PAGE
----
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Poppies in Newcastle


 Responsible Flower
Viewing Tips:

  • Take only photographs, NOT flowers.
  • Trampled flowers can't reseed themselves for next year. Take photographs OF flowers, not IN flowers.
  • Walk on designated trails and paths. Stepping on flowers (or posing, sitting, or picnicking among them) damages existing blooms and prevents the next generation from growing.


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Best Places to View Wildflowers

In the springtime in California, especially after rains, you'll find flowers blooming in deserts, low-elevation grasslands, and table-mountain landscapes including these favorite spots:

Chino Hills State Park, Chino Hills: Hike the Bane Ridge Trail or drive Bane Road to see California poppies, arroyo lupine, and canterbury bells.

Antelope Valley California Poppy Reserve, Lancaster: Poppy plants have pushed up from the earth, and a few poppies are starting to bloom. Park staff usually expect a better-than-average bloom will begin in March.

San Luis Obispo County: On California's Central Coast, an easy drive along wildflower-rich Shell Creek Road in Santa Margarita delivers an eye-popping display of orange poppies and sky-blue lupine. In Los Osos, Montaña de Oro State Park lives up to its name ("mountains of gold") with bluffs covered in California poppies. Sixty miles east, the grasslands of Carrizo Plain National Monument are showing off goldfields, tidy tips, owl's clover, and hillside daisies.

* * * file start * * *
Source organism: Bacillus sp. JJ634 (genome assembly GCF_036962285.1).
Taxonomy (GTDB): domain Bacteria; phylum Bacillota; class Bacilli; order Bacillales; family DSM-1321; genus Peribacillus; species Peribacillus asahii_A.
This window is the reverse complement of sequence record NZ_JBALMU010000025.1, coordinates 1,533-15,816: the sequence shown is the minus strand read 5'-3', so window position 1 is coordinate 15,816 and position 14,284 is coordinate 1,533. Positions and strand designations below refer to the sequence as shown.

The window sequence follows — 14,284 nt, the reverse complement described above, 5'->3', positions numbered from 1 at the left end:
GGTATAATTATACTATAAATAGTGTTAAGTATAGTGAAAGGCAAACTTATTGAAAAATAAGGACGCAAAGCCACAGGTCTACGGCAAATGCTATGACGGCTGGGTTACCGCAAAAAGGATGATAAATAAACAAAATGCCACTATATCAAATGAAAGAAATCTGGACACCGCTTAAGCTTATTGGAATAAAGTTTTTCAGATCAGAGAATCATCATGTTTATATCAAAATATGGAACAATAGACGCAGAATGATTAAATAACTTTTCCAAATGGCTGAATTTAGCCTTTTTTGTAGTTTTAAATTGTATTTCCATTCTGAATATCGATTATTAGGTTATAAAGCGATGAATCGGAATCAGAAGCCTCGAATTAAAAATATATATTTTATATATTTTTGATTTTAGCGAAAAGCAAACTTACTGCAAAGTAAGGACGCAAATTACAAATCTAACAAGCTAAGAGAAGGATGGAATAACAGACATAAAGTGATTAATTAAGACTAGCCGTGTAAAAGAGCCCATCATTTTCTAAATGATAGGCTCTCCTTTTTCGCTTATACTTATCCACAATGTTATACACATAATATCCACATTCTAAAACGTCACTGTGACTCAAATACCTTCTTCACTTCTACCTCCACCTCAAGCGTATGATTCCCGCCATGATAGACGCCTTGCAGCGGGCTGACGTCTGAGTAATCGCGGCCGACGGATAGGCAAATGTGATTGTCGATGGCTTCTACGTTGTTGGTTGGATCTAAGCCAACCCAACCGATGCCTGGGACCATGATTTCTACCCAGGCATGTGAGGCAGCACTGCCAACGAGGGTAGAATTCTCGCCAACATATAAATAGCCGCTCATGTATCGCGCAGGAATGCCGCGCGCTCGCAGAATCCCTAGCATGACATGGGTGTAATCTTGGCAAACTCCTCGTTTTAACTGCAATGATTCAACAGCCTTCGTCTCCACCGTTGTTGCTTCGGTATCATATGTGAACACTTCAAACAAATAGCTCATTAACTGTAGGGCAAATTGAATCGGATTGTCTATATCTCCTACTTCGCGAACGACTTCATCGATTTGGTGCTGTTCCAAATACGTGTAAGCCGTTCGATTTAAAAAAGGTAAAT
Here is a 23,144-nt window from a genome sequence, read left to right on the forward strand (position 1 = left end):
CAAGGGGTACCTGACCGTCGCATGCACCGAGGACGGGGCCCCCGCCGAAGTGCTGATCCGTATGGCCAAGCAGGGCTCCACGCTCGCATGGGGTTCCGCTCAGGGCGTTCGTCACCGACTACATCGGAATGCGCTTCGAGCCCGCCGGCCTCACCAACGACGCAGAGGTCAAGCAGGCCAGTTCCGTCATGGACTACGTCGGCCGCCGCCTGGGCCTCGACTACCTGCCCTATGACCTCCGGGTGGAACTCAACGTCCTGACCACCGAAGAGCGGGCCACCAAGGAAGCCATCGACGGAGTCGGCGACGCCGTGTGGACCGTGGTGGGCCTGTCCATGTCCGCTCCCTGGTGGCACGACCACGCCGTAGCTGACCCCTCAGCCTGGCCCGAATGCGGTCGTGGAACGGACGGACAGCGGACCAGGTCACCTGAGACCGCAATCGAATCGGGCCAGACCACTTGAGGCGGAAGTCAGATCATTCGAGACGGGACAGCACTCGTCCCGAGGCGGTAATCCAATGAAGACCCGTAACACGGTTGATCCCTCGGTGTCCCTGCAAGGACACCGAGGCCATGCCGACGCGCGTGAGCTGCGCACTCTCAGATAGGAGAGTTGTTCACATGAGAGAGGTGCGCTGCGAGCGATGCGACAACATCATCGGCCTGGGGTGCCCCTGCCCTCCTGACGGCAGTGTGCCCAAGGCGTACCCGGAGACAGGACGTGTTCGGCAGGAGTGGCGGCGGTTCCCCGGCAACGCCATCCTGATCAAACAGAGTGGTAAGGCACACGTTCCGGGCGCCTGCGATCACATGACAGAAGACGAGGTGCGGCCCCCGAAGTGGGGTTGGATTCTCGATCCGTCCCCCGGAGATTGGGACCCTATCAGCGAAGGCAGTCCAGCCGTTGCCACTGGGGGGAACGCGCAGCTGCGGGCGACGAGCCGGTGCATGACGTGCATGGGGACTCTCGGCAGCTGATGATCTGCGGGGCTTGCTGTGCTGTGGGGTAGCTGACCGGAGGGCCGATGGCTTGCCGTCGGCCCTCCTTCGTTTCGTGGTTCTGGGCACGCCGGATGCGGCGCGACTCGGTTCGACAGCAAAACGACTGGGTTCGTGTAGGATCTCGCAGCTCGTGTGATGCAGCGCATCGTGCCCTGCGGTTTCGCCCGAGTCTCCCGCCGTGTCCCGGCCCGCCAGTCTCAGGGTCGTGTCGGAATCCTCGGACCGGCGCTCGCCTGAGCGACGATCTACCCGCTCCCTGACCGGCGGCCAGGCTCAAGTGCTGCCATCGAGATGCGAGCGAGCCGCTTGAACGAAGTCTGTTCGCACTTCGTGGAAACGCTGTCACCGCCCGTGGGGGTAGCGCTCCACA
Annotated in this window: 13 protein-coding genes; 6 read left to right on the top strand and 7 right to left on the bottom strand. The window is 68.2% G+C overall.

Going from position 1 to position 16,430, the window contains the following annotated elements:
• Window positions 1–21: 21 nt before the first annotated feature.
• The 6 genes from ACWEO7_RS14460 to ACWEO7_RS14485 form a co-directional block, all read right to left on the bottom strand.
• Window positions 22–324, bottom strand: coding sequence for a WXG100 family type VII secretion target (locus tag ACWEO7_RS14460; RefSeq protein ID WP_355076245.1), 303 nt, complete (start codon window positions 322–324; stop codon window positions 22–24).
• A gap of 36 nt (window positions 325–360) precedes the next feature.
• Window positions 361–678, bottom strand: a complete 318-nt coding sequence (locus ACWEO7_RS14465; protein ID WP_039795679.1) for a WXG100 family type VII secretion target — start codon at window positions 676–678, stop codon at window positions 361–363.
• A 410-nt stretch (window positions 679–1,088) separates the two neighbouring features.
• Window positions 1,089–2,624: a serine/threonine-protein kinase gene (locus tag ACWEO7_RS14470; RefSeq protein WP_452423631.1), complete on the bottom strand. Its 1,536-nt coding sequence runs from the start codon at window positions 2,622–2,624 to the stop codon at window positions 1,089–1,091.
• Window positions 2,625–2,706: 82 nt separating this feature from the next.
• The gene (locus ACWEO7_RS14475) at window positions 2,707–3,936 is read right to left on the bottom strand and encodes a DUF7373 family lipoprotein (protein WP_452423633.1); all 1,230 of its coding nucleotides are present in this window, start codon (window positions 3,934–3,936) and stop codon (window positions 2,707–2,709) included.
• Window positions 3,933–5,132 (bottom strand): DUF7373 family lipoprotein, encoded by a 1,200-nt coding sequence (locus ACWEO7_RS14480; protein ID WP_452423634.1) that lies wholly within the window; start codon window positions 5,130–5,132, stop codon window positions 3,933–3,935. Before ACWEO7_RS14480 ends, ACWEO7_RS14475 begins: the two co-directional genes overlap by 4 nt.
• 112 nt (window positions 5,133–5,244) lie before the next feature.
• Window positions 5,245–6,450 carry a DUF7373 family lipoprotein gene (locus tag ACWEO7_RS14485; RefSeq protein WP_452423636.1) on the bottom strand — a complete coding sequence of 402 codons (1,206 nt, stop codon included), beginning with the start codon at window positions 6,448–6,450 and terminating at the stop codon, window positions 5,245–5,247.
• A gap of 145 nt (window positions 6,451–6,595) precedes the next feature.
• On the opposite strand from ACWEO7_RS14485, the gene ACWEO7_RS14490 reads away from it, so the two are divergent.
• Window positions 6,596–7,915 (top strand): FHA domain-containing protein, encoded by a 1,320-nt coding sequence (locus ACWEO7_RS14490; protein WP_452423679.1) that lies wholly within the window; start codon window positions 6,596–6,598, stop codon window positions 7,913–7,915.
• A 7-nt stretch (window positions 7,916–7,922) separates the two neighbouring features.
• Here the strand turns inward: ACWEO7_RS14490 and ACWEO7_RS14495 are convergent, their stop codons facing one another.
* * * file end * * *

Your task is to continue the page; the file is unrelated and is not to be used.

Anza-Borrego Desert State Park, Borrego Springs: Spring wildflowers show their colors on alluvial fans and in washes. Sand verbena, desert lily, dune evening primrose, and desert sunflowers are blooming with enthusiasm at Coyote Canyon/DiGiorgio Road, Henderson Canyon Road, and June Wash.

North Table Mountain Ecological Reserve, Oroville: Flowers usually start showing themselves on this elevated basalt mesa around the first week of March. Formed by ancient lava flows, Table Mountain stores rainwater in its porous rock, which results in blankets of flowers, fascinating vernal pools, and ephemeral waterfalls.

Russian Ridge Preserve, Redwood City: Flower lovers flock to this ridgetop paradise to see orange poppies and blue lupine painting the grasslands like a Monet masterpiece. When these beauties fade, they're replaced by mule's ears, brodiaea, and farewell-to-spring, so you can usually find blossoms well into May.

Jepson Prairie Preserve, Dixon: From March to May, thousands of tiny wildflowers paint the landscape in ribbons of yellow, purple, and white in one of California's few remaining native bunchgrass prairies. More than 400 species of plants thrive here, along with vernal pools filled with fairy shrimp and other rare invertebrates.










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